"Seamless" test, but Newgarden voices 2023 IndyCar weight concern

After testing a variety of potential new Firestone road course tires for 2023, Josef Newgarden says he’s spoken to IndyCar leaders about the increasing weight of the cars.

Team Penske-Chevrolet’s two-time champion and Chip Ganassi Racing-Honda’s newest IndyCar title winner Alex Palou tested a range of tires at Mid-Ohio today, before having their cars converted into simulated 2023 specification. This followed on from Helio Castroneves and Pato O’Ward carrying out a similar test around Indianapolis Motor Speedway last Friday.

The increase from 2.2-liter to 2.4-liter engines and the additional hybrid units will add approximately 120lbs to the current weight of the cars, and shift the weight distribution 1–1.5 percent rearward. So after validating tires from the new Firestone facility and then trying out proposed new compounds from IndyCar’s legendary tire partner, Newgarden and Palou lapped the 2.258-mile 13-turn course with their cars in 2023 trim, and with the baseline power raised to just under 1.7-bar boost. That’s the equivalent of the 90-100hp increase that Chevrolet and Honda expect to see from the 2.4 engines with the push-to-pass boost from the hybrid unit.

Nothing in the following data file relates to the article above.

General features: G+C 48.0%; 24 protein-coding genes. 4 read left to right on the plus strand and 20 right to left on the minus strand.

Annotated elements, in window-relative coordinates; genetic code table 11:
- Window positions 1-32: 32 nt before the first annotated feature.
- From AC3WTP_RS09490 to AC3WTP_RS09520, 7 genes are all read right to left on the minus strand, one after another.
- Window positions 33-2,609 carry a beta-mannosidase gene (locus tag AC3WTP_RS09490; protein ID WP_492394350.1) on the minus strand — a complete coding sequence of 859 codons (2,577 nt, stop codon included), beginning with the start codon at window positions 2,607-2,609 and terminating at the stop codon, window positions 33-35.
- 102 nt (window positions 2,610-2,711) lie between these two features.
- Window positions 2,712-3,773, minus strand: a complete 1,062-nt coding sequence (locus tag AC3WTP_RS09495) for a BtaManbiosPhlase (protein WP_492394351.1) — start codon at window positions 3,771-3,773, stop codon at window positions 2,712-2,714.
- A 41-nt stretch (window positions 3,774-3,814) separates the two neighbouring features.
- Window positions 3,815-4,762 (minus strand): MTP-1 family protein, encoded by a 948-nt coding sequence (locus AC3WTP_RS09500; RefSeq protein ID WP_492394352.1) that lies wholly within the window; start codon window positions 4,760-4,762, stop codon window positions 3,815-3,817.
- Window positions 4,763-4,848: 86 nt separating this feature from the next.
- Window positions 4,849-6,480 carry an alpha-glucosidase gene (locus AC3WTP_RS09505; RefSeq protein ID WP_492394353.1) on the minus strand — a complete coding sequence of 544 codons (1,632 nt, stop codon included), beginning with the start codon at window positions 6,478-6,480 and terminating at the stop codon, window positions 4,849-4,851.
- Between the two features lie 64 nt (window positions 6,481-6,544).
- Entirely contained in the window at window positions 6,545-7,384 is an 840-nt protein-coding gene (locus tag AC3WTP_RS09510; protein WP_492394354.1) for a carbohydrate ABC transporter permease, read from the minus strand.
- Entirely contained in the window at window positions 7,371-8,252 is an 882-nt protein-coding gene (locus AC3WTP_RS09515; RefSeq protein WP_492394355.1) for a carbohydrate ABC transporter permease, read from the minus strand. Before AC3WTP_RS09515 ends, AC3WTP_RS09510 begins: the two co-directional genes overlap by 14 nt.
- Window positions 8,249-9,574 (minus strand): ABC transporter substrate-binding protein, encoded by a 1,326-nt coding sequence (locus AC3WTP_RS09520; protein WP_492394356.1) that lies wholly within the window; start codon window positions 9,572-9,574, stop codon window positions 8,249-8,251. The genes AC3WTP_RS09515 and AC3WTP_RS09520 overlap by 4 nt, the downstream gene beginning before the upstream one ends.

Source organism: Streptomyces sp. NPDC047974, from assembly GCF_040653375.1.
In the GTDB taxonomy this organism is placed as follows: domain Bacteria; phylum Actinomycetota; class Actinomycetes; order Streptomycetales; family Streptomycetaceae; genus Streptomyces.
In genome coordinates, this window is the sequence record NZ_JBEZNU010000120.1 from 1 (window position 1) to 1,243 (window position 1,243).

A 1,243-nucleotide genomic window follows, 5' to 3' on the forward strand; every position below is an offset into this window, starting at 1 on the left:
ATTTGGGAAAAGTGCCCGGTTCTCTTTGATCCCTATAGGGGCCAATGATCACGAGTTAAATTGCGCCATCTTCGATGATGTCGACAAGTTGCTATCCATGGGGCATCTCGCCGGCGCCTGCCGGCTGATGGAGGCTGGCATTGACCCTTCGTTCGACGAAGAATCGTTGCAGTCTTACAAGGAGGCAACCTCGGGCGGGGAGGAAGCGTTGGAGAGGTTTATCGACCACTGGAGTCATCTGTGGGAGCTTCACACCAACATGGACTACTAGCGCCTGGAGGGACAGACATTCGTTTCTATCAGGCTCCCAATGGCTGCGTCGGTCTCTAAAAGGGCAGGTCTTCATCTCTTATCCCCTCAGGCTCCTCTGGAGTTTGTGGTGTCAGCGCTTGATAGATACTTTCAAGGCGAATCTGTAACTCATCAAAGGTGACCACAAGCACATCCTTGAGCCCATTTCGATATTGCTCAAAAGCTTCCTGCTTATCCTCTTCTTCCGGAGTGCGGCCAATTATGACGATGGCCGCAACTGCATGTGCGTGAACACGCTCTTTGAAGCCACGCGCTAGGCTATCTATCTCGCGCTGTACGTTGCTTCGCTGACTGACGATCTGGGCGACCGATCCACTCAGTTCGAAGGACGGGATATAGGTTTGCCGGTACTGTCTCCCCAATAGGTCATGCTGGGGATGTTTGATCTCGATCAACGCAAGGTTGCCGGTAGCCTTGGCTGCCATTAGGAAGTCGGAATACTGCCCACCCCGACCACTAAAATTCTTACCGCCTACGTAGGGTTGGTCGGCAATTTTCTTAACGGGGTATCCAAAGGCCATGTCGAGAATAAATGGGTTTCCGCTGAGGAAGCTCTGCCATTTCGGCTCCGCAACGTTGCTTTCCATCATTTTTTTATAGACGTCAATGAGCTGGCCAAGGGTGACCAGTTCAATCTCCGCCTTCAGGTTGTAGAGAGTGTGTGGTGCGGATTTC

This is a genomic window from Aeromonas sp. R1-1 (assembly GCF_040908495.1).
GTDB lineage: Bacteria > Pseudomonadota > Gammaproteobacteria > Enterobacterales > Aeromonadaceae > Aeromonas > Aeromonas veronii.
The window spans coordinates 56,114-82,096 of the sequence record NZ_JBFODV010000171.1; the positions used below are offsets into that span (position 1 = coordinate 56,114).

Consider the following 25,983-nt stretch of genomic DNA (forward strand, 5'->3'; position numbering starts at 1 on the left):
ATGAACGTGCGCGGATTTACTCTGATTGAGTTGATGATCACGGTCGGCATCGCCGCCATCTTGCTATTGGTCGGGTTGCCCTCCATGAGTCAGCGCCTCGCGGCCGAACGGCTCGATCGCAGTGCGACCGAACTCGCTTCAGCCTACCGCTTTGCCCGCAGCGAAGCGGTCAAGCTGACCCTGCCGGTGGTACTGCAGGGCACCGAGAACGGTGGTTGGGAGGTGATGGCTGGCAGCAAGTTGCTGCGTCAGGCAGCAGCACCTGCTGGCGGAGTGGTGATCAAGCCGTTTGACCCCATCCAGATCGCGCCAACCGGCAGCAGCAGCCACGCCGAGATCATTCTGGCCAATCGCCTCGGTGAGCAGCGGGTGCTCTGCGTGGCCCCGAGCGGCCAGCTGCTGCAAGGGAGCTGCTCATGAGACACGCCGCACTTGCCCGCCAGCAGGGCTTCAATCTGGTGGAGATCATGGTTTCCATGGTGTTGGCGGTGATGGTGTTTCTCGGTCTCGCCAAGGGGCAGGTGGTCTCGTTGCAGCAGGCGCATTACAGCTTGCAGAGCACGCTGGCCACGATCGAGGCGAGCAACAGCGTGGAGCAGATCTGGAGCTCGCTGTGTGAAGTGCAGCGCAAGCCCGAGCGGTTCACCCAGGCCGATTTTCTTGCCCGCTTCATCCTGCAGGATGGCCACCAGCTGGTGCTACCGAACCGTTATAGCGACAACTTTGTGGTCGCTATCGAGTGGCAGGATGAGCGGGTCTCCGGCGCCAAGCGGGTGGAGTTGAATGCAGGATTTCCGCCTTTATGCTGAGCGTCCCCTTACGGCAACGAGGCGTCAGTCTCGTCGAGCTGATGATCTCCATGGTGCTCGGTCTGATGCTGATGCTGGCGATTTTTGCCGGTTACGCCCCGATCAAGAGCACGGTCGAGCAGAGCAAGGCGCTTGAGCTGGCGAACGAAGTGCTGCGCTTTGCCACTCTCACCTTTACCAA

“The bulk of our day was testing changes that Firestone wanted to run through,” Newgarden told Motorsport.com. “They were looking at the tires manufactured from their new facility, but also looking at tires they may want to develop for the new-spec cars in 2023.

“We got through the whole list, and that was really productive. I think there were some real interesting findings from the various tires they brought, and I believe that’s given Firestone some good ideas of the direction they want to go in for the future. The changes between compounds were easy to detect because for that part of the test we ran the cars in their current spec.